We then noted Mr. Sitton's argument that, "since he was concededly a de facto officer, had performed the duties of the office of marshal in good faith, and there was no adverse claimant, or de jure officer claiming the salary, he, appellant, was entitled to said salary and could not be required to make refund." Sitton v. Burnett, 216 Ark. at 577, 226 S.W.2d at 545. We rejected the argument. We said the argument would have been correct but for the statute addressing "usurpation of office," now codified at Ark. Code Ann. § 16-118-105 (1987). We said that a de facto officerqualifies as a "usurper" and that, if there is no person "entitled to the office" to bring suit, the "fees and emoluments" may be recovered "by the State" -- apparently through a taxpayer-initiated suit -- and "paid into the public treasury." Id. In that situation, the fees collected by the usurper "are not his, and he is not entitled to hold them. If he collects any fees for services rendered, he holds them at sufferance." Id. at 578, 226 S.W.2d at 546 (quoting Stephens v. Campbell, 67 Ark. 484, 55 S.W. 856 (1900)). The Sitton case might be controlling here if Mr. Thrash had "usurped" the office of Adjutant General at the outset of his appointment, but that did not happen. Again, no one questions Mr. Thrash's qualifications to serve at the time he was appointed.

Revis v. Harris, 217 Ark. 25, 228 S.W.2d 624 (1950)("Revis I"), and Revis II, 219 Ark. 586, 243 S.W.2d 747 (1951), involved the claim of a taxpayer that Sam Harris, while serving as mayor of Clarksville, illegally held the post of municipal judge and also illegally obtained contracts for himself with the city-owned light and water system. The taxpayer sought, among other things, to recover for the State the money received by Mayor Harris (1) for his work as judge, and (2) on the contracts he made with the city utilities. The case was dismissed, and we reversed in Revis I and said that

if appellant's allegations in his complaint to the effect that appellee [the mayor] had been paid sums of moneyillegally by the City of Clarksville while acting as Municipal Judge, and for other services, without right or authority of law, were true, appellant stated a cause of action and was a proper party to initiate the suit. Revis I 217 Ark. at 29, 228 S.W.2d at 626.

On remand, the Mayor argued that his receipt of money for his work as judge, and for the services "as a laborer for the water and light department," was not illegal. We said that he had effectively made a plea of quantum meruit. Revis II, 219 Ark. at 587, 243 S.W.2d at 748. The Chancellor enjoined the Mayor from accepting employment "outside of his duties as mayor" but dismissed that part of the complaint requesting the Mayor to repay the salary he had received for working as a judge and as a utility "laborer." The Chancellor agreed that it had been "illegal," in light of Ark. Stat. Ann. § 19-909, for the mayor to do this work but reasoned that it would be "unjust and inequitable" to require repayment where the Mayor had rendered those extra services "while acting in good faith." Id. at 589, 243 S.W.2d at 749.

We reversed in part and affirmed in part. Citing Sitton v. Burnett, supra, we required the Mayor to repay the salary he had earned for his work as municipal judge and observed that the mayor had not been a de jure judge in light of the statute prohibiting dual office-holding. Thus, we reversed on that point.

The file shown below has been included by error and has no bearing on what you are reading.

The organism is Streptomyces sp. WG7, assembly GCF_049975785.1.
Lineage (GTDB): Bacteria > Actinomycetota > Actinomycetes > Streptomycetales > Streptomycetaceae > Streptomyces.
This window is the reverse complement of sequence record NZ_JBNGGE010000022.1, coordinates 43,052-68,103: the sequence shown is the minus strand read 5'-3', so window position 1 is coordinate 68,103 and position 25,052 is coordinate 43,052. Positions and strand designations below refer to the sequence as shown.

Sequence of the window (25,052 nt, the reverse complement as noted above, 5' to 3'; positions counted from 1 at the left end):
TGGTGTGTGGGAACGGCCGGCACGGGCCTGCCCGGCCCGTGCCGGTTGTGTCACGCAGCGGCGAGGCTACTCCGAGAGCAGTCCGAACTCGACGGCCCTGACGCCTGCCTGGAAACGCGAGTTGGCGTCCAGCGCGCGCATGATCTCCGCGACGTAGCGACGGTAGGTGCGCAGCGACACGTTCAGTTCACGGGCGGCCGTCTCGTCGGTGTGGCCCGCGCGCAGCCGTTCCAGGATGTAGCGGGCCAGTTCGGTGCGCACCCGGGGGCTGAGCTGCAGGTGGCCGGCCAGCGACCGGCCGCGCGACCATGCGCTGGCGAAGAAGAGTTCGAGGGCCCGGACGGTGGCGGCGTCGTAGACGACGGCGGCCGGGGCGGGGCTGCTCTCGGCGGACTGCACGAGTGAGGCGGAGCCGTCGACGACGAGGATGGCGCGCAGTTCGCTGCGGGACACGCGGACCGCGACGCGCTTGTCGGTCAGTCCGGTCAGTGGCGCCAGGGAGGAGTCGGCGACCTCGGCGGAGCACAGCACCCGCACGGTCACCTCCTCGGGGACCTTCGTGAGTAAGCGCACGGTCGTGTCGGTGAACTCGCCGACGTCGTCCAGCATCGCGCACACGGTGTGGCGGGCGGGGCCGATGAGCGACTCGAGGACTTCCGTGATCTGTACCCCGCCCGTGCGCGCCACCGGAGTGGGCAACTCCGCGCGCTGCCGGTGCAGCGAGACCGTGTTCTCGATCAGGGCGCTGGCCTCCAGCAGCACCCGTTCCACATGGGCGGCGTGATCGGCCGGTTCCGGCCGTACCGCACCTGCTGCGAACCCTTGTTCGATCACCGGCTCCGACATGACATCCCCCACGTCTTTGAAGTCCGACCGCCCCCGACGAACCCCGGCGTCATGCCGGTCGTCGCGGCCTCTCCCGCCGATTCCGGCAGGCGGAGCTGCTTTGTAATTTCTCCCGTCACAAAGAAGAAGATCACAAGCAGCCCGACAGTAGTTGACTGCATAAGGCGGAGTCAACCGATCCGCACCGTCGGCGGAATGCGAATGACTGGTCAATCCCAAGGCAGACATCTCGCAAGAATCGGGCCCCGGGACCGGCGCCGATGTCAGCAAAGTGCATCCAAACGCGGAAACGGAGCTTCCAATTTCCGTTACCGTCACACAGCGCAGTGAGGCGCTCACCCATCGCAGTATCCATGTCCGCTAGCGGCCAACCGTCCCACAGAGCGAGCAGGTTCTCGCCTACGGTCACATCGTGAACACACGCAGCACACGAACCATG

We affirmed on the question whether the mayor should repay thesalary earned through his work on the contracts he made with the city utilities. On that issue, we conceded it had been illegal for the mayor to do that work but agreed with the argument that "the payee may retain the quantum meruit value received for services rendered even when there is a violation of the said section." Id. at 590, 243 S.W.2d at 750. We said that the statute rendering that labor "illegal" did not make the contract "null and void," and we further suggested that the contract had been performed in "good faith." Id.

We did, however, require repayment of the money received for service as municipal judge and wrote in Revis II that the Sitton decision required return of the funds received illegally by Mr. Harris "as an officer." Again, it was illegal for Mr. Harris to enter upon the office of municipal judge while he was mayor. Revis II was not a case in which the officer was qualified upon entry but lost his qualification later.

In Starnes v. Sadler, 237 Ark. 325, 372 S.W.2d 585 (1963), we rejected the plaintiff's claim that dual office-holders were required to repay the salary they had received through the improper "second" office. We noted that there was "nothing in the record to justify a finding that appellants have acted with any fraudulent intent, or that they have even appreciated the possibility of their holding illegal offices. Under the circumstances, those appellants should not be required to account for funds received for services rendered and expenses incurred as Members of the involved StateBoards." Id. at 331, 372 S.W.2d at 588.

We expressed a similar view in Martindale v. Honey, 261 Ark. 708, 551 S.W.2d 202 (1977). There, a legislator held the office of deputy prosecuting attorney in violation of a constitutional provision that prohibits a member of the General Assembly from holding another state office. The legislator argued that "he had in good faith performed the duties" of deputy prosecutor and won summary judgment. Id. at 709, 551 S.W.2d at 203. We affirmed, quoting the Starnes opinion, and said that the State could not receive a "windfall" in light of the deputy prosecutor's "good faith performance." Id. at 710, 551 S.W.2d at 203. But see Mackey v. McDonald, 255 Ark. 978, 984, 504 S.W.2d 726, 732 (1974)(stating "fraud or bad faith" need not be shown in illegal-exaction cases; "A good faith misapplication of funds in a manner or for a purpose not authorized by law constitutes an exaction from the taxpayers which is illegal even though not fraudulent.").